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FBI

Undercover FBI Agent Denies Spending Tax Dollars on Prostitutes in the Philippines

Steve Neavling
ticklethewire.com

An undercover FBI agent accused of using tax dollars to  pay for prostitutes for himself and others while posing as an arms broker in the Philippines denied wrongdoing, the Washington Post reports.

“At no time did I pay to have sex with any employee” of the two clubs, according to the declaration filed by federal prosecutors. “I was never told by any manager that the bill included prostitution, nor did I ever see prostitution, in any term, listed on any bill.”

The agent, whose name hasn’t been made public, sought nearly $15,000 for reimbursements for entertainment and other expenses, records state, according to the Post.

The subjects of the FBI investigation are now asking for the case to be dropped because of the agent’s alleged behavior. A defense attorney representing one of the defendants made the allegations about prostitutes in court papers.

Federal prosecutors said law enforcement officials never saw the undercover agent go anywhere to have sex with prostitutes.

Here is part of the statement by the FBI agent that was filed Monday. The statement mentions Philippine clubs called Area 51 or Air Force One.

“Each time an undercover meeting occurred with the defendants at either Area 51 or Air Force One, we would meet in private rooms were called ” Karaoke rooms.” There were no beds in any of these rooms. An extra fee was changed by the managers of the KTV bars for use of the rooms. In the persona of an arms-buyer, I wanted defendants to believe that I represented wealthy drug dealers and that I had ready cash to finance the arms dealing.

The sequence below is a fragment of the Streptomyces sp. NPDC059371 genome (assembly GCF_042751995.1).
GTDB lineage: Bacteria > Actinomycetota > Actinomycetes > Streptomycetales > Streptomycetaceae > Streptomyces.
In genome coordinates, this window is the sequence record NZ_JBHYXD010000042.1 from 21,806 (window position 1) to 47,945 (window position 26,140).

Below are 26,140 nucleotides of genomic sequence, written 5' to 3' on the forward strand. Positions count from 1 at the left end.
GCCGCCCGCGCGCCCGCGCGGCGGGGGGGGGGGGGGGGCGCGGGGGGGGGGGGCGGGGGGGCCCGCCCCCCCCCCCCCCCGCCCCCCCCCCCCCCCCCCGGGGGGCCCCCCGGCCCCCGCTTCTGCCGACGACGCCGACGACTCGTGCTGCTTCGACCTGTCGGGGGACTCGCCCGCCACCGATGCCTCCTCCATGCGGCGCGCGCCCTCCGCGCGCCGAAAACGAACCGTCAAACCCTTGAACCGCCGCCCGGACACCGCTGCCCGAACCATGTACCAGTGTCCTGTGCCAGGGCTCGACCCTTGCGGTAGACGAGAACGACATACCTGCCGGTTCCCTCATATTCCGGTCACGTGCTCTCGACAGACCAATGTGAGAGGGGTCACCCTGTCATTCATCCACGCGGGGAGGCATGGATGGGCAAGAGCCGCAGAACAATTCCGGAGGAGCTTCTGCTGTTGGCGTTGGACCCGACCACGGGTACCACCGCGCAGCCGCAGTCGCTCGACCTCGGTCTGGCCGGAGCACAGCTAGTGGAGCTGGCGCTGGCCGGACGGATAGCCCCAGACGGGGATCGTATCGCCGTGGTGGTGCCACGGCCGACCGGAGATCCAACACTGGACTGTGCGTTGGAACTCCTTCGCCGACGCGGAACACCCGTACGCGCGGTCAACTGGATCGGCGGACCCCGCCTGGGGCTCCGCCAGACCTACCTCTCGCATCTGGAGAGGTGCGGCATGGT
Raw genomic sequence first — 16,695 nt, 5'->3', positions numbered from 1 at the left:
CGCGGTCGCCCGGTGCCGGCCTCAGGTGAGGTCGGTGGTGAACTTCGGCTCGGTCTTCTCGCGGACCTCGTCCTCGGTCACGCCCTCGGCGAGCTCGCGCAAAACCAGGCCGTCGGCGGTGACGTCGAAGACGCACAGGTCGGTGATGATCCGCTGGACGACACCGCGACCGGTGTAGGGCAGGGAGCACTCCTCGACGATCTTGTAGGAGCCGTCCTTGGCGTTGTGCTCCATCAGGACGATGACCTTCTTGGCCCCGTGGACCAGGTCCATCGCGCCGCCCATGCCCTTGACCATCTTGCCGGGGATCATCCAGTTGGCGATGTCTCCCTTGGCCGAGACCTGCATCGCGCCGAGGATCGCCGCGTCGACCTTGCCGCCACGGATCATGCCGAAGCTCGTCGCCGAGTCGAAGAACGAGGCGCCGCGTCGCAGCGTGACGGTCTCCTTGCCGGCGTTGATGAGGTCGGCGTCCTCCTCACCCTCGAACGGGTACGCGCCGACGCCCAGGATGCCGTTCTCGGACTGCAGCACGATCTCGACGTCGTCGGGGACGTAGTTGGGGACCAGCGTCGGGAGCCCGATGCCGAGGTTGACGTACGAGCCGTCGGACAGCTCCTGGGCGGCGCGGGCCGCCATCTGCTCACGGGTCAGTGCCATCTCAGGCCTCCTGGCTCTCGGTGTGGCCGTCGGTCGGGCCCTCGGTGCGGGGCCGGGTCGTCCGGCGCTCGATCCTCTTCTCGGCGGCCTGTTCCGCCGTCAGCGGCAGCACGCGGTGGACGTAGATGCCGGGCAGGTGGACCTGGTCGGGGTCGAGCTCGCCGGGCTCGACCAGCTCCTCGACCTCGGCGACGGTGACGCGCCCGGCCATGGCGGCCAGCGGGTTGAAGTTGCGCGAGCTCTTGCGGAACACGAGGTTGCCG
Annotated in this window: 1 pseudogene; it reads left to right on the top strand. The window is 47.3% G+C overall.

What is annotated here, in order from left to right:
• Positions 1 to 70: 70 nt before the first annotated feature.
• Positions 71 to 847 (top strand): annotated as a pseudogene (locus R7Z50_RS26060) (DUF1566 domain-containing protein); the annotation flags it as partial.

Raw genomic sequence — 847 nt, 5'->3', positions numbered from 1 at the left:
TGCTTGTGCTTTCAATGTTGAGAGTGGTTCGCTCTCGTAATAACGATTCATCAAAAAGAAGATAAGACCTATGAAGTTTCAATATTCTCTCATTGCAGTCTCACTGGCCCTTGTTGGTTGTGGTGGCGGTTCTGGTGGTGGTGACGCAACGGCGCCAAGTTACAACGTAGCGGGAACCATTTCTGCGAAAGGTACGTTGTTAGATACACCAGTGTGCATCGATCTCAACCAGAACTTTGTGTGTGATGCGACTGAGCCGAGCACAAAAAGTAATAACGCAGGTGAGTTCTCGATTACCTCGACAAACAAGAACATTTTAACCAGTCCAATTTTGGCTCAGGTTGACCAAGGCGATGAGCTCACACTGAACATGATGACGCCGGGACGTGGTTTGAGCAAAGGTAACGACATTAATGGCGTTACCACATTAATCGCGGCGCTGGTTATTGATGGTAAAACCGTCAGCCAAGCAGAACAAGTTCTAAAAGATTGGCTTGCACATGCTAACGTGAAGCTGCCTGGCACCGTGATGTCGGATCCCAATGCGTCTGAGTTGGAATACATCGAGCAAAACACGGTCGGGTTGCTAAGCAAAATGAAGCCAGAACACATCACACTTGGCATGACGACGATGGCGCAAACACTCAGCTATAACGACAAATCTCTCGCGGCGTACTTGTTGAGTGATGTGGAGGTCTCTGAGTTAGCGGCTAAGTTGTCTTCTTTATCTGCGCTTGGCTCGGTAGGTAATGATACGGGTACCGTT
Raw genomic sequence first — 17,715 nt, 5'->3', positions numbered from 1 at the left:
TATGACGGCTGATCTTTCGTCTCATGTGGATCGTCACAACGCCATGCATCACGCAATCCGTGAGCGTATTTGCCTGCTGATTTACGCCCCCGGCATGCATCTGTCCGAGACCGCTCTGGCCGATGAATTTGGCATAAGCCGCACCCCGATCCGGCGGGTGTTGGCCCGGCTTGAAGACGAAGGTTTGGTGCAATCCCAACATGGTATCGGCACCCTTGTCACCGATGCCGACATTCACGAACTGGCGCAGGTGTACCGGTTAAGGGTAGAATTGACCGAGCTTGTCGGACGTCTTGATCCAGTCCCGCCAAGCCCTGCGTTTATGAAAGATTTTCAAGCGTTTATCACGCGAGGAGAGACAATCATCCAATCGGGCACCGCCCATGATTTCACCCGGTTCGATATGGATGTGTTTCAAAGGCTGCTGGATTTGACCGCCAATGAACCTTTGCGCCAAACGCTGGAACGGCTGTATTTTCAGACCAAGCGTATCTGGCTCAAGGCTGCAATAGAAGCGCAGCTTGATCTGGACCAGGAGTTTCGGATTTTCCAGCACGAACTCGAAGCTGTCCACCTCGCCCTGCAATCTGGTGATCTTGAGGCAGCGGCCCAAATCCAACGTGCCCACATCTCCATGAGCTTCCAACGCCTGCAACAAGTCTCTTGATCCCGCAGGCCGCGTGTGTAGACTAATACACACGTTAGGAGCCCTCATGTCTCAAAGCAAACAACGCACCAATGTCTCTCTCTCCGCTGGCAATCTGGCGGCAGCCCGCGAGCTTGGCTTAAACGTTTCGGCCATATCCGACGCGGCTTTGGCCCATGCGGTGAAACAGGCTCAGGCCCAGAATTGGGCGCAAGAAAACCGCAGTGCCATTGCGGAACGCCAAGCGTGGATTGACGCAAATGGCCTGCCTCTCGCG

“As a seemingly wealthy patron of Area 51 and Air Force One, the managers of those clubs plied me with female employees who would sit with us. In fact, when you wanted to have a conversation outside the presence of any of the female employees, you had a pay a fee so that she would leave.  At the end of the evening, the manager of the club would present me with a bill that included all costs for everyone in the room. The bills were not itemized. In keeping with my persona as a businessman, I would dispute the bill loudly, but mak sure that , at the end, the defendants understood that I paid the entire bill, in cash.”

“At no time did I pay to have sex with any employee of either Area 51 or Air Force One. At no time was I alone with any female employee of Area 51 or Air Force One. At no time did I leave the club in the company of a woman, nor was alone with a woman in a private room. Nor was the CS, who was present during every meeting with the defendants that occurred at Area 51 and Air Force One, ever alone with any female employee of the clubs. I never saw any defendant engage in any sexual act.  I  was never told by any manager that the bill included prostitution, nor did I ever see prostitution, in any term, listed an any bill.”